Climate change is a very real threat to humanity, as many scientists have warned us. A Canadian lawyer named Robert Shirkey wants all Canadians who pump gasoline to understand the threat of climate change. He started a campaign, ourhorizon.org that calls for labels to be put on gas pump nozzles. The campaign aims to get municipalities in Canadian provinces to pass legislation that require the labels.
There are 4,000 municipalities in Canada. The campaign's website contains a database of municipal councilors in Canada, and encourages people to send a letter to their local representative, called a councillor, in Canada. The database has "every single municipal councillor's email in all of Canada." Through the website, a user can email a letter to their local councillor just by clicking a button.
Does the name of the campaign sound vaguely familiar? It is a reference to the offshore drilling rig, the Deepwater Horizon that spilled 4.9 million barrels of crude oil into the Gulf of Mexico in 2010. As the campaign states, "Our name is a rejection of the system that made BP’s offshore drilling rig the Deepwater Horizon a reality." However, the campaign makes it clear that it does "not blame BP," but takes the position "that we each share in the responsibility for this tragedy."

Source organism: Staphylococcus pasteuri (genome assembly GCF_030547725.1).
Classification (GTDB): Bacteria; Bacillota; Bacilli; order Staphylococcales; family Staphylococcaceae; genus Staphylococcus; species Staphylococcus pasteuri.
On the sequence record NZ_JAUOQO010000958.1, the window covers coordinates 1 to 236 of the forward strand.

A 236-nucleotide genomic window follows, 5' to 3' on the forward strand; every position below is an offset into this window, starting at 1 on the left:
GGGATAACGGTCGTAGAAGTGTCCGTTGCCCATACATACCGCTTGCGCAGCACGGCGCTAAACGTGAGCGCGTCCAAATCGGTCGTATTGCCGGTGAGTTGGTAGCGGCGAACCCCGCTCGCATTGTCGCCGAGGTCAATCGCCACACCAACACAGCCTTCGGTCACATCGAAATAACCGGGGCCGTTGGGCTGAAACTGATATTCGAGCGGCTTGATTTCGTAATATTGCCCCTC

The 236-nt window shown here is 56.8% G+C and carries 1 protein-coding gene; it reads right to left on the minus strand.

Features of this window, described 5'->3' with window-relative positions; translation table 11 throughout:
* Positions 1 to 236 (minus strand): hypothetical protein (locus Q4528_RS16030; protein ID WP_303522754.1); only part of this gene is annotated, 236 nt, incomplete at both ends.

There are a few interesting facts about the campaign, including that it is market-based, as its website stresses. The purpose of the warning labels is to "supply the market with relevant information and let the market do its thing." The way it will work is that the "label will change some behaviors but, more importantly, they will create a shift in the social environment to facilitate political action on climate change."
The campaign is funded through crowdsourcing via a donation page. The donation page asks users to donate in order to help the campaign do two things:
Gina-Marie is a freelance writer and journalist armed with a degree in journalism, and a passion for social justice, including the environment and sustainability. She writes for various websites, and has made the 75+ Environmentalists to Follow list by Mashable.com.